Field Day 2008 was great for us. Our wide area wireless network worked pretty well and every station could monitor progress of the whole group.
This year we extensively used the “operator initials” field in the N3FJP Field Day Network 2.8 logging software package. Operators used their call-sign as their ‘initials’ while honored guests used their actual initials.
The site-wide log offered many great analysis possibilities. One particularly interesting metric we tracked this year was QSO rates. We generated graphs of QSO totals vs. Time Between QSOs. Here is an example of the entire log…
We are able to further parse the QSO data by operator, mode, band and any other parameter recorded by the very nice N3FJP Field Day Network logging software.
This year was especially cool because many operators who are not regular contesters made an effort to come by and operate. This is fantastic. We had high hopes to make our 4A Field Day operation inviting to all our members young and old. Indeed young and old came out and had a great time.
What I noticed about some of the older operators was their desire to use pen and paper to record call-signs and exchange information of a QSO and then move to the computer keyboard to record the QSO. This frequently resulted in several dupes since these folks were not capitalizing on the logging computer’s instant dupe checking.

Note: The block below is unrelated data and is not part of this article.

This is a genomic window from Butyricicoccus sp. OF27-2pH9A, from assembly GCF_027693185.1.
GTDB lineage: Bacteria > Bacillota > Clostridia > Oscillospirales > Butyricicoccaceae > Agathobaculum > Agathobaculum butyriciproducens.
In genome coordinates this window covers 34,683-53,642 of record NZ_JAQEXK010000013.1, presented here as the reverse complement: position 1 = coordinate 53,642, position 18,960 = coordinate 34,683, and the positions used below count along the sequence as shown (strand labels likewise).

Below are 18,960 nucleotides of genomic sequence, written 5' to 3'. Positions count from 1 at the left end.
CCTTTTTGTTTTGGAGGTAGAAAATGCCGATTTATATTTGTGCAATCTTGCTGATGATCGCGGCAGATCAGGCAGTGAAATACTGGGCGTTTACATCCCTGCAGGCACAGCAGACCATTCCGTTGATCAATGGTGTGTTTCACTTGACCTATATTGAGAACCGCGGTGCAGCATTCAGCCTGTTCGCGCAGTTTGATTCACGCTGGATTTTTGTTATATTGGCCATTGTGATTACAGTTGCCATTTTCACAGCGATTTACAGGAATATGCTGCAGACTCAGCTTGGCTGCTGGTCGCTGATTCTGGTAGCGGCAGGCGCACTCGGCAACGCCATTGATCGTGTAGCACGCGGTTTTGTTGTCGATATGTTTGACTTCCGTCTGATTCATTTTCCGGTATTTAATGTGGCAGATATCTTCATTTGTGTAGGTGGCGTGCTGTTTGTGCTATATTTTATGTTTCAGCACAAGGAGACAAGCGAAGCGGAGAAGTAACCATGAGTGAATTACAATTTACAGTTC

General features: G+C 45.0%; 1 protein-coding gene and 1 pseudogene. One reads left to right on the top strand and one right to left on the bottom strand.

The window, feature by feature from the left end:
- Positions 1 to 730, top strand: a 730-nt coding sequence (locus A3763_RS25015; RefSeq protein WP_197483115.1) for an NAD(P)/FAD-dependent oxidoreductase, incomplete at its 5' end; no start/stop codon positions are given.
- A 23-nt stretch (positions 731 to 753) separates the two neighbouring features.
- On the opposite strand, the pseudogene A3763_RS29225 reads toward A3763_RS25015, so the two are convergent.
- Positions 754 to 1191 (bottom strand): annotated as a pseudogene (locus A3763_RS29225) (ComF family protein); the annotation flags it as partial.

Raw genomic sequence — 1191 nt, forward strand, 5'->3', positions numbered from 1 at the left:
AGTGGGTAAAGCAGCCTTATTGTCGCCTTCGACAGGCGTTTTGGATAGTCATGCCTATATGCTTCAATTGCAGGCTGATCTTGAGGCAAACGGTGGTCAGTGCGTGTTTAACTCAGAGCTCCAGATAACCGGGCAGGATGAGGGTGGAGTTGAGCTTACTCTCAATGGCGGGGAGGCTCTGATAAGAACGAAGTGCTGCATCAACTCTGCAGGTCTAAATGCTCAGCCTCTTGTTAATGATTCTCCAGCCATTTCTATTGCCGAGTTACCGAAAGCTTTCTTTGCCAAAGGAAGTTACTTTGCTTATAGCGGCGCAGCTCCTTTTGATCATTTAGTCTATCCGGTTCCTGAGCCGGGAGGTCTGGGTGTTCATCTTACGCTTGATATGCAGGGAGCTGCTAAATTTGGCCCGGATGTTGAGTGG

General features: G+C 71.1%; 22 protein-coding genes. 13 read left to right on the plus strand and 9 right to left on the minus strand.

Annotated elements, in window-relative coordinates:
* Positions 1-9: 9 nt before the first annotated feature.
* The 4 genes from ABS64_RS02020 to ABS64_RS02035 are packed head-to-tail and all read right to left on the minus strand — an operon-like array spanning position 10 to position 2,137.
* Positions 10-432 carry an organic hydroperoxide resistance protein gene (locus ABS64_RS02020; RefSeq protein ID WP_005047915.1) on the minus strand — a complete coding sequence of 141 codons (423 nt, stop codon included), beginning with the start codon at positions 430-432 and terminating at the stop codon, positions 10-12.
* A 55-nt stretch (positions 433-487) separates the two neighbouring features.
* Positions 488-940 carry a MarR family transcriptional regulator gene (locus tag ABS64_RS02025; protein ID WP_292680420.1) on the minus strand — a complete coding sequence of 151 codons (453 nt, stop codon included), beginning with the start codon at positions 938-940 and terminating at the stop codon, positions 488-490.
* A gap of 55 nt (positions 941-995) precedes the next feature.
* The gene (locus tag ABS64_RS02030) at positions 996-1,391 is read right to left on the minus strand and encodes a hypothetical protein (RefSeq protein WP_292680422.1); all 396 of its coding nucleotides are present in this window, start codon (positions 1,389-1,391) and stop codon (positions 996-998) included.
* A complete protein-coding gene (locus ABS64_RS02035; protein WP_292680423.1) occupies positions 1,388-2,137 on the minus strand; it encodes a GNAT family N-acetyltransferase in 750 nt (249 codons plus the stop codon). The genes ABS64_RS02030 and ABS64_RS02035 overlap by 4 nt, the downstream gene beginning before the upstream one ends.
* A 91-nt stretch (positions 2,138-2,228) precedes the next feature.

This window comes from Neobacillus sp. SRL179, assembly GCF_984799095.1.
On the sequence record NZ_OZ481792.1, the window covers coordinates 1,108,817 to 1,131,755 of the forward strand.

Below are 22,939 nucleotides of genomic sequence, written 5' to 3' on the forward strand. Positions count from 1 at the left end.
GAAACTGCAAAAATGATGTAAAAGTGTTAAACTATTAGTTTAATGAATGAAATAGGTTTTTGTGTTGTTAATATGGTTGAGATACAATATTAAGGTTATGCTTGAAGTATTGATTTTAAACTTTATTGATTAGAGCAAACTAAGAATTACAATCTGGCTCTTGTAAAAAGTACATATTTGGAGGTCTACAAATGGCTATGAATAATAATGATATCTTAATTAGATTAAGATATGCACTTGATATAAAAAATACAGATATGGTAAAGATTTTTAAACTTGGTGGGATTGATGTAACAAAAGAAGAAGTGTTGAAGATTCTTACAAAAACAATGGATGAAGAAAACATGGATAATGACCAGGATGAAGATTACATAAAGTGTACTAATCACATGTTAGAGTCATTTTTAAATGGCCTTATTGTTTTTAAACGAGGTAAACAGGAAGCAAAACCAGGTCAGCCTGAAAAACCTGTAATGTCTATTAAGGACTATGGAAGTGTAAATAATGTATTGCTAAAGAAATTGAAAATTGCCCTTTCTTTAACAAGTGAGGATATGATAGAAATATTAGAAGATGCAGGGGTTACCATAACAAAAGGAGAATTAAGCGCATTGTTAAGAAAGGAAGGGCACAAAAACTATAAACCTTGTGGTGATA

There are many reasons to not use pen and paper, but I wondered if the overall efficiency might be one of them. Since I know which operators used paper and since the wonderful N3FJP software records each operator’s identity all I did was add a field to the database and marked the QSOs initially recorded on paper.
Here is the graph of the very same Field Day results of the operators who logged straight to computer…
…and here is the graph showing the performance of the paper users…
It seems at least a little clear that jotting down QSO information on paper in a contesting environment places an obvious obstacle to operator efficiency. If you look at the graphs above it is clear that most of the QSOs made were not only made more efficiently, but in far greater numbers by the operators skipping the use of paper.
Many good Ham Radio Contest Logging software packages exist to help the Amateur Radio operator record those all important QSOs. Good titles to consider include N3FJP, DX4Win, Ham Radio Deluxe, N1MM. Prolog2k, Winlog32 and WriteLog. Instant Dupe Checking alone should make you want to remove paper form your logging flow.
There are many reasons why data is different between groups of attributes like paper and non-paper QSO loggers. Is it jumping to conclusions? You be the judge.